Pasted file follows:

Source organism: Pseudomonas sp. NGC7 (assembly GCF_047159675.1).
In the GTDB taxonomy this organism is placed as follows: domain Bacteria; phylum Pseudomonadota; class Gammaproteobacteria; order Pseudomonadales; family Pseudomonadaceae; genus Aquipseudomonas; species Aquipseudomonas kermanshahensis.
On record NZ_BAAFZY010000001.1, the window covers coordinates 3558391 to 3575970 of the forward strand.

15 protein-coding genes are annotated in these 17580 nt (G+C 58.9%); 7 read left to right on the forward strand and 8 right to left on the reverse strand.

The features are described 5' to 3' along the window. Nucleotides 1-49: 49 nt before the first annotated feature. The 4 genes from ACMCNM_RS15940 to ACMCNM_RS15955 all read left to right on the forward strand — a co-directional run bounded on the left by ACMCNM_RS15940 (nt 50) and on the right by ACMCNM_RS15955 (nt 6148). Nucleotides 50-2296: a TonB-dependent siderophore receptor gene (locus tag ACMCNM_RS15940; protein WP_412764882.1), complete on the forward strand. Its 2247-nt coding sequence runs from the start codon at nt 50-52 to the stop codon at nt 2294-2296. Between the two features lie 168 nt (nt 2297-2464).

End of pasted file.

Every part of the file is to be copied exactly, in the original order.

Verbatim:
Source organism: Pseudomonas sp. NGC7 (assembly GCF_047159675.1).
In the GTDB taxonomy this organism is placed as follows: domain Bacteria; phylum Pseudomonadota; class Gammaproteobacteria; order Pseudomonadales; family Pseudomonadaceae; genus Aquipseudomonas; species Aquipseudomonas kermanshahensis.
On record NZ_BAAFZY010000001.1, the window covers coordinates 3558391 to 3575970 of the forward strand.

15 protein-coding genes are annotated in these 17580 nt (G+C 58.9%); 7 read left to right on the forward strand and 8 right to left on the reverse strand.

The features are described 5' to 3' along the window. Nucleotides 1-49: 49 nt before the first annotated feature. The 4 genes from ACMCNM_RS15940 to ACMCNM_RS15955 all read left to right on the forward strand — a co-directional run bounded on the left by ACMCNM_RS15940 (nt 50) and on the right by ACMCNM_RS15955 (nt 6148). Nucleotides 50-2296: a TonB-dependent siderophore receptor gene (locus tag ACMCNM_RS15940; protein WP_412764882.1), complete on the forward strand. Its 2247-nt coding sequence runs from the start codon at nt 50-52 to the stop codon at nt 2294-2296. Between the two features lie 168 nt (nt 2297-2464).